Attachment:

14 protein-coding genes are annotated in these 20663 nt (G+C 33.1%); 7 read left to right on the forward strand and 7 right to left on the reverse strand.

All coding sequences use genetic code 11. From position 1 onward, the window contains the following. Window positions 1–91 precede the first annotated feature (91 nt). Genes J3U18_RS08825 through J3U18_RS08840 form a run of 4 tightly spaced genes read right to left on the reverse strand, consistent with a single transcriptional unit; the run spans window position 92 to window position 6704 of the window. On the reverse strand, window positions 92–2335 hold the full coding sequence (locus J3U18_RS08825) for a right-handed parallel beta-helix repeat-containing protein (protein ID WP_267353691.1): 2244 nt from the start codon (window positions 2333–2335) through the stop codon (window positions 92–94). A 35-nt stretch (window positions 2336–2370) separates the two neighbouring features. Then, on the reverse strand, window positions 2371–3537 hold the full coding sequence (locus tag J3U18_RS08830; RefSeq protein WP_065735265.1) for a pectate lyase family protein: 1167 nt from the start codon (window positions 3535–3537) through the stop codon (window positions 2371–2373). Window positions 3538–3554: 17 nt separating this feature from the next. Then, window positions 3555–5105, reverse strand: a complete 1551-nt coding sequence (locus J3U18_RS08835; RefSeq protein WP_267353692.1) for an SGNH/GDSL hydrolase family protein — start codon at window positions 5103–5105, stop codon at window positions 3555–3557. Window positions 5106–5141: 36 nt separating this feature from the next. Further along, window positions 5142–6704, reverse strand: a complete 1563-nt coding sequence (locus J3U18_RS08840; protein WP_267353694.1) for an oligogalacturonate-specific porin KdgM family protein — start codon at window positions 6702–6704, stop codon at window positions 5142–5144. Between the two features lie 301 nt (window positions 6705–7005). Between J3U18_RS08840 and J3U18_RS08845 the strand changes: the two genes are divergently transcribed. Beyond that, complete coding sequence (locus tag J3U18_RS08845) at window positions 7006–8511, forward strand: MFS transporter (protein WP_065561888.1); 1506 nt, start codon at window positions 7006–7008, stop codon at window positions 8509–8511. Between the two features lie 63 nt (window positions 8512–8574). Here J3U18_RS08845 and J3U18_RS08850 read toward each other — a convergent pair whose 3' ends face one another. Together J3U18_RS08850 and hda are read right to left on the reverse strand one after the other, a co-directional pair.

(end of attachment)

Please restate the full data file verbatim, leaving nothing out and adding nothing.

14 protein-coding genes are annotated in these 20663 nt (G+C 33.1%); 7 read left to right on the forward strand and 7 right to left on the reverse strand.

All coding sequences use genetic code 11. From position 1 onward, the window contains the following. Window positions 1–91 precede the first annotated feature (91 nt). Genes J3U18_RS08825 through J3U18_RS08840 form a run of 4 tightly spaced genes read right to left on the reverse strand, consistent with a single transcriptional unit; the run spans window position 92 to window position 6704 of the window. On the reverse strand, window positions 92–2335 hold the full coding sequence (locus J3U18_RS08825) for a right-handed parallel beta-helix repeat-containing protein (protein ID WP_267353691.1): 2244 nt from the start codon (window positions 2333–2335) through the stop codon (window positions 92–94). A 35-nt stretch (window positions 2336–2370) separates the two neighbouring features. Then, on the reverse strand, window positions 2371–3537 hold the full coding sequence (locus tag J3U18_RS08830; RefSeq protein WP_065735265.1) for a pectate lyase family protein: 1167 nt from the start codon (window positions 3535–3537) through the stop codon (window positions 2371–2373). Window positions 3538–3554: 17 nt separating this feature from the next. Then, window positions 3555–5105, reverse strand: a complete 1551-nt coding sequence (locus J3U18_RS08835; RefSeq protein WP_267353692.1) for an SGNH/GDSL hydrolase family protein — start codon at window positions 5103–5105, stop codon at window positions 3555–3557. Window positions 5106–5141: 36 nt separating this feature from the next. Further along, window positions 5142–6704, reverse strand: a complete 1563-nt coding sequence (locus J3U18_RS08840; protein WP_267353694.1) for an oligogalacturonate-specific porin KdgM family protein — start codon at window positions 6702–6704, stop codon at window positions 5142–5144. Between the two features lie 301 nt (window positions 6705–7005). Between J3U18_RS08840 and J3U18_RS08845 the strand changes: the two genes are divergently transcribed. Beyond that, complete coding sequence (locus tag J3U18_RS08845) at window positions 7006–8511, forward strand: MFS transporter (protein WP_065561888.1); 1506 nt, start codon at window positions 7006–7008, stop codon at window positions 8509–8511. Between the two features lie 63 nt (window positions 8512–8574). Here J3U18_RS08845 and J3U18_RS08850 read toward each other — a convergent pair whose 3' ends face one another. Together J3U18_RS08850 and hda are read right to left on the reverse strand one after the other, a co-directional pair.